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Dorothy L. Sayers once described G. K. Chesterton as a kind of "Christian liberator" who blew into the church "gusts of fresh air, in which the dead leaves of doctrine danced with all the energy and indecorum of Our Lady's Tumbler." Sayers's comment comes very near the mark in capturing the role C. S. Lewis has played since Chesterton's death in 1936. Like Chesterton before him, to the English-speaking church Lewis has been nothing less than a Christian liberator.

As early as 1942, C. S. Lewis was already a bestselling author. In 1947, he was heralded as "one of the most influential spokesmen for Christianity in the English-speaking world" by Time magazine, which featured his picture on the front cover. "With erudition, good humor and skill," the Time article proclaimed, "Lewis is writing about religion for a generation of religion-hungry readers brought up on a diet of 'scientific' jargon and Freudian clichés. … [He] is one of a growing band of heretics among modern intellectuals: an intellectual who believes in God … not a mild and vague belief, for he accepts 'all the articles of the Christian faith.'"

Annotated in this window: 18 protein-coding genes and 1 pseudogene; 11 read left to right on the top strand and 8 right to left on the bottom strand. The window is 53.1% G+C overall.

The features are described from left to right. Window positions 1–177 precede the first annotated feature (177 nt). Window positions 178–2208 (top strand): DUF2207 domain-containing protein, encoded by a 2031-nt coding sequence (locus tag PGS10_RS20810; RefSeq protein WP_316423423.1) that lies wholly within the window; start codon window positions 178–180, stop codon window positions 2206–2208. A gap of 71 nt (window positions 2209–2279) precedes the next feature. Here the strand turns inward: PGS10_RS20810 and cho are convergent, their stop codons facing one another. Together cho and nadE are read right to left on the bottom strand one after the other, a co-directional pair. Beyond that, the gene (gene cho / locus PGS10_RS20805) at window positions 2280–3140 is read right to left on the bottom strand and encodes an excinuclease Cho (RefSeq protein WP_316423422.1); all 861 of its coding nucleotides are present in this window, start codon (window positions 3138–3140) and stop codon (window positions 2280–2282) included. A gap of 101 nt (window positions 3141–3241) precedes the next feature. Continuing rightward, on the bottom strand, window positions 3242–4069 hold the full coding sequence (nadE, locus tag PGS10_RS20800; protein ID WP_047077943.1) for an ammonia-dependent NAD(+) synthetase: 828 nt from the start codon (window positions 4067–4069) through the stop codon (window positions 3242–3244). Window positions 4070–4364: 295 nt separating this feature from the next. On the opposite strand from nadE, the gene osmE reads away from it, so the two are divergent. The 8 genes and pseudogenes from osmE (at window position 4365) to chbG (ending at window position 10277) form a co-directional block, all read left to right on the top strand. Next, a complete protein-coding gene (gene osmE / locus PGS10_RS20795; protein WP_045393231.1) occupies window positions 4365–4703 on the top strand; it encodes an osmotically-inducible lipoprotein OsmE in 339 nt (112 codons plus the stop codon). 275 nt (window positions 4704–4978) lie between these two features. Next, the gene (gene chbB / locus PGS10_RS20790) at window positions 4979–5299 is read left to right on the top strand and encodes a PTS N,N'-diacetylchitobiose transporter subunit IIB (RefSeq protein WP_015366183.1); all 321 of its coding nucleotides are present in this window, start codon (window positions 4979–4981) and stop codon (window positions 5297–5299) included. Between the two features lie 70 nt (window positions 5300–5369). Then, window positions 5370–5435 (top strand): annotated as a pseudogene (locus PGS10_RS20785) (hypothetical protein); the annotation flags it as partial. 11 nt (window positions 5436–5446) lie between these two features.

The article attributed much of Lewis's remarkable success to his "talent for putting old-fashioned truths into a modern idiom" and giving "a strictly unorthodox presentation of strict orthodoxy." Three years earlier, The Times Literary Supplement had already suggested something similar: "Mr. Lewis has a quite unique power of making Theology attractive, exciting and (one might almost say) an uproariously fascinating quest."

But Lewis, like Chesterton, made the dead leaves of doctrine ...

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